“I believe that it was said by Oscar Wilde,” his wife replied. “Look, Dimples, I want you to enjoy whatever you want . . . no matter how fattening, but, frankly, don’t you think you’ve been putting on a little weight lately?”
Literarily corrected, physically maligned, but gustatorily unchastened, he returned to staring at the other customers lined before him, now stretching out the door, down the block. Then, undaunted by his wife’s observation, he sputtered, “I’ve . . . I’ve . . . uh, an idea.”
“Can’t you keep it to yourself, Pericles . . . I’m eating?”
Never one to keep his opinions and ideas to himself, he ignored her request. “You know how ex-Mayor Bloomberg . . . the guy who made a billion, so he’s decided that he should dictate everyone else’s lifestyle . . . has been trying to pass laws about dietary behaviors?”
“You mean the rich hypocrite who promotes ‘gun-control’ in New York City while his bodyguards carry firearms in Bermuda, where doing so is illegal for everyone else and even forbidden to the police? What about him?”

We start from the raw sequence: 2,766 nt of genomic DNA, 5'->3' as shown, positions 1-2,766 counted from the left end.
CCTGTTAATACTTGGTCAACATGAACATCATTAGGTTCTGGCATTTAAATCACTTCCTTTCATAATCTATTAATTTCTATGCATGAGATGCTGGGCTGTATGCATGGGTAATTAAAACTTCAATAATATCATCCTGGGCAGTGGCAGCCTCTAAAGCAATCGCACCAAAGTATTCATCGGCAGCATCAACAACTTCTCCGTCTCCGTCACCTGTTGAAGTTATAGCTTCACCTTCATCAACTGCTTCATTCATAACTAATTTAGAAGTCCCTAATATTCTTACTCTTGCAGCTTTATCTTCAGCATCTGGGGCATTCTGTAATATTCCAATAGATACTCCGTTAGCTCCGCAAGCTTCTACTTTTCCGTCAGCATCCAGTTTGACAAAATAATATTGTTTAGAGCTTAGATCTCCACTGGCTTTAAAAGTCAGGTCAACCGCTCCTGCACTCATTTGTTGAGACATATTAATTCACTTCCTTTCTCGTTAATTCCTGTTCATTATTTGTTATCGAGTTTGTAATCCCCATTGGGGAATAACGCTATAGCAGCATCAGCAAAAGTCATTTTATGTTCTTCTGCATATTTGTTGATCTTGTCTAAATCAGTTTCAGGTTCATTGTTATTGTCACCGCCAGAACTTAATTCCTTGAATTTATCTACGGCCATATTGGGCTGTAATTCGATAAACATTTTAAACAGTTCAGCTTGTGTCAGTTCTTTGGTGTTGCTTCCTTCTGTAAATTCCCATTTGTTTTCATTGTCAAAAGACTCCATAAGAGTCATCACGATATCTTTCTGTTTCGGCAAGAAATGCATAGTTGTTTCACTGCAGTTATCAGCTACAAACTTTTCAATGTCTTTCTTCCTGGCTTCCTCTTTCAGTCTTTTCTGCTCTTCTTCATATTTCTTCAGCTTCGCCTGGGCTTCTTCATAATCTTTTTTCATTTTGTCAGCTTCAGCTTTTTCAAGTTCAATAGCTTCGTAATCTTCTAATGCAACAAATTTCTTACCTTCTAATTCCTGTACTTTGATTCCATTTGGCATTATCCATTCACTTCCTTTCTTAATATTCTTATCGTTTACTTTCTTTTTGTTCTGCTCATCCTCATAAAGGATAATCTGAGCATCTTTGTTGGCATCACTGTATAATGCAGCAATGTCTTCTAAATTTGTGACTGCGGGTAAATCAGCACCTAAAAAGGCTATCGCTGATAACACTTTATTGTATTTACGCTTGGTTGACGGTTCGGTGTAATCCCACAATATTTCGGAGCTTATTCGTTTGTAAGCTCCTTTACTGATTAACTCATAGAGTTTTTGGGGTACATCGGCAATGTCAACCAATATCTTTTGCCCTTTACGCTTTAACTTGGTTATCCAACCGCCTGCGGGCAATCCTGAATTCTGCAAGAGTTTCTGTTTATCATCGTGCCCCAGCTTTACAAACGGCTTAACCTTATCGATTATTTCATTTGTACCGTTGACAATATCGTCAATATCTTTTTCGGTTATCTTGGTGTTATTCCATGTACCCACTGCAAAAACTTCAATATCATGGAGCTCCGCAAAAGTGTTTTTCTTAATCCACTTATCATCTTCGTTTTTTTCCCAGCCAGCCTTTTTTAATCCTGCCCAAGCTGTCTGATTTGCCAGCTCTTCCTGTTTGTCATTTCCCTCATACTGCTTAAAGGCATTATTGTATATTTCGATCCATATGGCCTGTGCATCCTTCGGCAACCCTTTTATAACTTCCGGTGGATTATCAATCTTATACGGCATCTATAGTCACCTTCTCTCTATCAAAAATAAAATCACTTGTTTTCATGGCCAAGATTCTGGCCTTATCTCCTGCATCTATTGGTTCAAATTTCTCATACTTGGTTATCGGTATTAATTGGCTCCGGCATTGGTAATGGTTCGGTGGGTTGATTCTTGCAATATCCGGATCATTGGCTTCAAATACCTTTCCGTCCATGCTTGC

“Yeah, that’s the guy. Well, the City of Savannah could take a page from his book.”
“Here’s the idea. Look around you. What do you see? Some fit, thin people amidst a sea of unfit fat ones.”
“So, let’s say Savannah imposes a new, Bloomberg-type law. Before every customer gets served, he . . . or she . . . gets measured for obesity. The greater the obesity, the higher the price of the ice-cream.”
His wife looked at him as a loving mother would look at her retarded child. “Ignoring the astronomical odds against such a law ever being passed,” she asked, “wouldn’t the consequence be Leopold’s prodding its customers to get fatter . . . not that most of them seem to need much prodding? The fatter the customer, the fatter Stratton Leopold’s wallet.”
“Not necessarily. Leopold’s . . . or other similar shops . . . could keep only the basic price for the product. The remainder would be taken by the City to fund programs in public health. That way, instead of the thin subsidizing the medical care of the fat as they do now, the fat would subsidize the medical care of the thin and even might overeat less. Context and consequences, you understand (www.rfthebook.com).”
It was his wife’s turn to shake her head in disbelief. “Do me a favor, Mr. Willpower. Give me back my milkshake then quietly eat the rest of the sandwich you stole from my plate. By the way, after we leave, I’m stopping at the cupcake-shop around the corner. Think you might like one . . . or possibly two?”